By Tara Yilmaz
→ Did You know that Arbor Day is on Friday, April 28? In Latin, Arbor Day translates to “tree” day and it’s a holiday that celebrates the preservation and planting of trees. According to History.com and Arbor Day Foundation, the origins of this holiday are tied to the early 1870s in Nebraska City, Nebraska. More specifically, J. Sterling Morton the editor for the Nebraska City Newspaper. Morton held a deep reverence for trees. So much so, he strongly advocated for individual and civics groups to make an effort to plant them. He also used his position at the paper to catapult his message about the ecological importance of trees into the minds of the Nebraskan readers. Although being an early environmentalist, his love of trees didn’t bloom overnight. Just like any passionate purpose, it took a few years for it to cultivate.
→ Did you know J. Sterling Morton moved to Nebraska years before it achieved statehood? He and his wife Caroline moved there in 1854. The 160 acres of land they acquired were barren of trees, shrubs, and greenery. Their land was a flat desolate plain that stretched as far as their eyes could see.
But with the absence of vegetation, the Mortons altered the landscape of their property by planting a variety of trees which undoubtedly ushered in ecological life. With his tenacity for agriculture, Morton jumped into the political arena which allowed him to spread his message further.
→ Did you know Morton was appointed Nebraska’s territorial Secretary of State from 1858-1861? In addition to his newly appointed term, Morton acted as territorial governor from 1858-1859. Nebraskastudies.org mentions in the online article “Founder of Arbor Day in 1872,” while living in Nebraska City, Morton carefully watched the growth of the Nebraska Territory through all its ups and downs. He did not believe Nebraska was the “Great American Desert,” but quite the opposite. He believed in the state’s agriculture and the honorable work of farmers.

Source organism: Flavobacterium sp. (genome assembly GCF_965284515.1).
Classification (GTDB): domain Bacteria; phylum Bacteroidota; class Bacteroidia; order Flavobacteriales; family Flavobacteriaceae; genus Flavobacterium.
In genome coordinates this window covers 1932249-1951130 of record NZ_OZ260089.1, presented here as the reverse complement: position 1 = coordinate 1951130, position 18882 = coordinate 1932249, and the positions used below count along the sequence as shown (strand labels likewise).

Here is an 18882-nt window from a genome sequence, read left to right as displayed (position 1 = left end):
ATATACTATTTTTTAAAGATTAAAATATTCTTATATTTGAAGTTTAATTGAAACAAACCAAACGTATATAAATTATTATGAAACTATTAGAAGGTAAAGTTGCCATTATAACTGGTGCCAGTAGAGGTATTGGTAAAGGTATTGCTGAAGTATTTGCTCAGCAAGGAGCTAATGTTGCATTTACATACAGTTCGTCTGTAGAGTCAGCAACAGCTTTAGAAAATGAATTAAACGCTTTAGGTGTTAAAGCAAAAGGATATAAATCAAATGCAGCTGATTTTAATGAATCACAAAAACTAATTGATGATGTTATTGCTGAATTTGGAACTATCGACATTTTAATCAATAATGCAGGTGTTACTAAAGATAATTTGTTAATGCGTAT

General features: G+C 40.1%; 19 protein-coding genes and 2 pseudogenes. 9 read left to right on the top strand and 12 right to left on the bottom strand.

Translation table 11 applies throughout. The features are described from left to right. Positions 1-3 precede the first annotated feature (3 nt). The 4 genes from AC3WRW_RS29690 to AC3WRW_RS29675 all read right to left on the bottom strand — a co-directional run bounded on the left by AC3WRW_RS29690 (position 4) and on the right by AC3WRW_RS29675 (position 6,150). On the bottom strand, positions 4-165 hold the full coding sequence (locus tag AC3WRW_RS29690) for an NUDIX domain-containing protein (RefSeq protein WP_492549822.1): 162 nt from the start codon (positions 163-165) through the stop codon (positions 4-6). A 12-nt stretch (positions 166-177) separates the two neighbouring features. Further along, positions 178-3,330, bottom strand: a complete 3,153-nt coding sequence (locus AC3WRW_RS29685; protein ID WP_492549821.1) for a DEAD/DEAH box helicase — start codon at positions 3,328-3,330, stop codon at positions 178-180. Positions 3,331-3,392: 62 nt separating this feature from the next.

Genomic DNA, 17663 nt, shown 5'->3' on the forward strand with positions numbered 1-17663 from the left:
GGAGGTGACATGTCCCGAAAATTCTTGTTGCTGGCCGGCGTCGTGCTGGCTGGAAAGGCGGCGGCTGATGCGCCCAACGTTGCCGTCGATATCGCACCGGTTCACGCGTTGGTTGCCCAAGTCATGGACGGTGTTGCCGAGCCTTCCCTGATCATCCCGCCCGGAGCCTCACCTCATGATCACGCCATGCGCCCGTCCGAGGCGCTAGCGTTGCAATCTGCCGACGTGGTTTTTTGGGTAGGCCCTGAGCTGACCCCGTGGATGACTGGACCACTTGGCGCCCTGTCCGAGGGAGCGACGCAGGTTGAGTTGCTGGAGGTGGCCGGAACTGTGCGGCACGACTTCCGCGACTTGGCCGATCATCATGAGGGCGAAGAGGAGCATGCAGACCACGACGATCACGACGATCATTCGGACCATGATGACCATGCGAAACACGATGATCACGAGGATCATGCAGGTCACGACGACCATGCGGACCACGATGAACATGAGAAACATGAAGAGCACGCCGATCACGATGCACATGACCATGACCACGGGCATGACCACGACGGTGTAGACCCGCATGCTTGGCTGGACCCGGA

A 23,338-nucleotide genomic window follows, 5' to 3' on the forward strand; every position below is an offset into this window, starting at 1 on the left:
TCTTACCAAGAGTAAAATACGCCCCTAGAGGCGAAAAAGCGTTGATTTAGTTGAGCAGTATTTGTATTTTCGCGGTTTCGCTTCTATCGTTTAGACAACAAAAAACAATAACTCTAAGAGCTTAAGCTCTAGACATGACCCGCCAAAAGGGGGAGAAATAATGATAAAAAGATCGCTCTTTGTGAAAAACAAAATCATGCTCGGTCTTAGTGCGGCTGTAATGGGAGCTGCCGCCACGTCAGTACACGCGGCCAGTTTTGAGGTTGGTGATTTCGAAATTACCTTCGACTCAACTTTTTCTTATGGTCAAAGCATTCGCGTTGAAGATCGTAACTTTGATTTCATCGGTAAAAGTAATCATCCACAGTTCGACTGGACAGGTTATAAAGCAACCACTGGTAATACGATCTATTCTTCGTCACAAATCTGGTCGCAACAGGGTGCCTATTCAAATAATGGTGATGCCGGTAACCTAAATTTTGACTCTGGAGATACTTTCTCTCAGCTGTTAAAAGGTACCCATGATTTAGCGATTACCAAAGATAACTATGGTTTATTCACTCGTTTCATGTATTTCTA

→ Did you know Morton took a hiatus from politics to focus on promoting the importance of agriculture? The meaningful work he procured for the greater good of the environment landed him a membership with Nebraska’s state Horticultural Society and president of the Nebraska State Board of Agriculture. He used both positions to enthusiastically advocate for planting trees and improving the state’s agricultural production.
→ Did you know on Jan. 4, 1872, Morton proposed the first tree-planting holiday? After a few months, the Nebraska State Board of Agriculture adopted Morton’s resolution to create Arbor Day. The initial date for the celebration was set for April 10, 1872. Prizes were offered to contestants and counties to plant the largest number of trees. The Arbor Day Foundation estimates that more than 1 million trees were planted in Nebraska on the first Arbor Day. In 1874, Nebraska Gov. Robert W. Furnas officially proclaimed Arbor Day to be on April 10 that year. But in 1885, Arbor Day was declared a legal state holiday in Nebraska and April 22 was selected to be the date for the state’s permanent annual observance. Throughout the following years, all 50 states adopted tree planting day.
→ Did you know the Friends of Mellon Park will host its third annual Arbor Day Celebration? In partnership with the City of Pittsburgh, the family-friendly event is scheduled for Saturday, April 29, 11 a.m. to 2 p.m. (rain or shine).
The goal is to create an opportunity for people to get to know Friends of Mellon Park, celebrate the environment, educate kids about the importance of caring for trees, animals and green spaces, give community groups a chance to showcase their work and bring people from the surrounding neighborhoods together to have fun in the park.